• The project puts its net-zero features on display, including a large rooftop photovoltaic array. Photo by Andrea Calo

Location Dallas
Client TreeHouse
Architect Lake|Flato Architects
Architect of Record Looney Ricks Kiss
Design Team Lake|Flato: Ted Flato, FAIA; Lewis McNeel, AIA; Daniel Mowery, AIA; Heather Holdridge, Assoc. AIA; John Taylor Schaffhauser. LRK: Craig Henry, AIA; Jason Kaseforth, AIA; William Petersen Jr., AIA; Carlos Mireles; Carlos Fernandez
Photographer Andrea Calo

Heading north along Highway 75 in midtown Dallas, as you cross over Walnut Hill Lane, if you look to your right, you can catch a glimpse of an irregular saw-tooth shaped roof covered in solar panels. Depending on the time of day, you might be able to stare at it for quite some time. This new structure may seem a bit out of place in a highway-adjacent district of pubs, restaurants, and shops, but from any distance you can conclude that this is not your typical home improvement store.

This part of town has undergone a resurgence of late, involving renovations and tear-downs of “outdated” retail strip centers. In the midst of this regeneration is TreeHouse, Dallas. Designed by Lake|Flato, the 30,000-sf net zero energy retail shop provides consulting services and products for sustainable home construction and renovation to compatible — or just curious — average consumers. “[We felt that] the TreeHouse Flagship Store … was an important project to recognize,” Anne Schopf, FAIA, says. “It’s groundbreaking, in that it’s net zero as a big box store. It doesn’t look like a box store.”

The structure has a character unique to the local area and to TreeHouse’s purpose. The large entry overhang gives a welcoming view on the interior while accentuating the large roof structure and pointing up its solar capabilities. It also directs attention to the outdoor sales area that was designed to protect the single existing heritage red oak tree.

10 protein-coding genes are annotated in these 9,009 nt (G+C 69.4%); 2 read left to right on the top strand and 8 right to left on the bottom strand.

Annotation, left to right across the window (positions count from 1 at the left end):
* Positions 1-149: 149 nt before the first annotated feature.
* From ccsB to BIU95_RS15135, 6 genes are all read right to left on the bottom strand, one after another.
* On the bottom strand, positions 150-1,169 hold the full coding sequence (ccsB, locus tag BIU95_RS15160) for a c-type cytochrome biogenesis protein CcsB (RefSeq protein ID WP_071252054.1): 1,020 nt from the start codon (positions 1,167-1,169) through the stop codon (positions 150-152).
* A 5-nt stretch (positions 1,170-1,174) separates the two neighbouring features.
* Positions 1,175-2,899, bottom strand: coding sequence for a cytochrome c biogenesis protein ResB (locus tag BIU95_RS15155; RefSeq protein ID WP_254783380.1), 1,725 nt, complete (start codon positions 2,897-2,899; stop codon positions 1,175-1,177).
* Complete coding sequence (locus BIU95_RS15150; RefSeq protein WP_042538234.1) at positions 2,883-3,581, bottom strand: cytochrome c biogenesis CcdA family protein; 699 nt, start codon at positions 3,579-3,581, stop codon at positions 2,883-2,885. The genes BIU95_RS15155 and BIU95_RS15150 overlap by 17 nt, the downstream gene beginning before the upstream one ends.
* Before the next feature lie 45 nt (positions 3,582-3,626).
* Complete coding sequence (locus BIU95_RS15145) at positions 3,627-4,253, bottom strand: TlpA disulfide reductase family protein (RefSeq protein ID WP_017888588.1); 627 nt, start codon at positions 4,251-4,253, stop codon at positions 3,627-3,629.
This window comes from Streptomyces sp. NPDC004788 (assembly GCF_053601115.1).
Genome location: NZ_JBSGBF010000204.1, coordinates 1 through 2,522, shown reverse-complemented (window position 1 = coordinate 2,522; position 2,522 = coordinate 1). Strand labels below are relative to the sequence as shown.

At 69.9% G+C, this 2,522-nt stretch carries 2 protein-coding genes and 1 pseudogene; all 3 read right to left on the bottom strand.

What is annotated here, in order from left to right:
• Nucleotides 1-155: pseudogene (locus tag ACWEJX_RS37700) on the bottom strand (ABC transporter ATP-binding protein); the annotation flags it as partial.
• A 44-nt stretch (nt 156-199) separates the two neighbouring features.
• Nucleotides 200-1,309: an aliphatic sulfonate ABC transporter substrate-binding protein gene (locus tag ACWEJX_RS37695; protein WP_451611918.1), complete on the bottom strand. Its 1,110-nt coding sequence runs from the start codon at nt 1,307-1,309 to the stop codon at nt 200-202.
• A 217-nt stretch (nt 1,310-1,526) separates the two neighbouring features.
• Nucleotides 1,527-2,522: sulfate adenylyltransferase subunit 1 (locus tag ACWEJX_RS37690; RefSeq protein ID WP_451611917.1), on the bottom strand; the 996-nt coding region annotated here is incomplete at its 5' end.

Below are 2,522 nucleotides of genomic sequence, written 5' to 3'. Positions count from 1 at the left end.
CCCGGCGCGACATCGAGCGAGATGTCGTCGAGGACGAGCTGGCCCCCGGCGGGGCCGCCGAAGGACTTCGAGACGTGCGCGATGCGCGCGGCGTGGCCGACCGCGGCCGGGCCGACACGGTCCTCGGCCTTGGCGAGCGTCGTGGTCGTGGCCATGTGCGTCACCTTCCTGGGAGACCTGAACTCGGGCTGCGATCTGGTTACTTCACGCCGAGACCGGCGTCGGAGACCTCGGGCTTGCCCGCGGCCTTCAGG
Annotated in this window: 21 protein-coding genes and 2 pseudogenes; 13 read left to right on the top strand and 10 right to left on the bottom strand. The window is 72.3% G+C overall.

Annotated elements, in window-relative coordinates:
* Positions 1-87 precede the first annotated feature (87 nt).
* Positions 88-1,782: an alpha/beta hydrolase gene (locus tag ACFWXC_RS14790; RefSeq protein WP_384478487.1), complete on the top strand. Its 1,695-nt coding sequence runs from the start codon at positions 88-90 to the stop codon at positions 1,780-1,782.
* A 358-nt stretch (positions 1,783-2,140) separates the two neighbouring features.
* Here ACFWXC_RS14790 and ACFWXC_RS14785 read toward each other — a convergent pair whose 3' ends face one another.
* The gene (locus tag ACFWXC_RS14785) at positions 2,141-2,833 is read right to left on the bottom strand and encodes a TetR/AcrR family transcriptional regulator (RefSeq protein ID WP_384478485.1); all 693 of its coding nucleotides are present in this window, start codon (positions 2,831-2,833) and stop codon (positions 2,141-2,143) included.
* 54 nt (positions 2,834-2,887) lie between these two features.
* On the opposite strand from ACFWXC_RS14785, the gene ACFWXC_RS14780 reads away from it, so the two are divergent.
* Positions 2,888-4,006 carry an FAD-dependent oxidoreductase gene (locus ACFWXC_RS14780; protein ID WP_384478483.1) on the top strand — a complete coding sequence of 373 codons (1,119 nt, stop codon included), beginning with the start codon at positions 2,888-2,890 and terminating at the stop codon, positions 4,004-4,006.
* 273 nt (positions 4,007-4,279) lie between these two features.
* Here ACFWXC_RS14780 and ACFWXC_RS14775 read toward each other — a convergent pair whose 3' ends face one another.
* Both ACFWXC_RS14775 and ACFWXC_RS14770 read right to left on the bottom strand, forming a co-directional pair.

The interior spaces are sparse, with a limited material palette. Most of the systems and elements of the building are exposed, a move that expresses the ideology of the company.

Large north-facing clerestory windows on each section of the saw-tooth roof admit a gracious daylight that cascades throughout the volume. Depending on the cloud conditions, the clerestories are the only source of light in the space. The open floor plan allows the light to permeate the spaces, which are arranged around the central core of the main circulation stair, services, and the Tesla battery cluster that powers the facility. The monumental wood-encased stair leads to upper classrooms and office areas. The display of the Tesla battery bank is used as an educational tool for visitors. The synthesis of the client’s ideologies and the design and construction of the project attracted the jurors.

“It’s a responsibility to fuse whatever the sort of social or corporate agenda is along with aesthetics and choice of material, and a responsibility both to the community and to the planet,” said Eric Cesal, Assoc. AIA. “There was a tight integration between the choice of materials, the design choices going into the building — as well as the social agenda and corporate strategy of TreeHouse.”

Andrew Hawkins, AIA, is principal of Hawkins Architecture in College Station.

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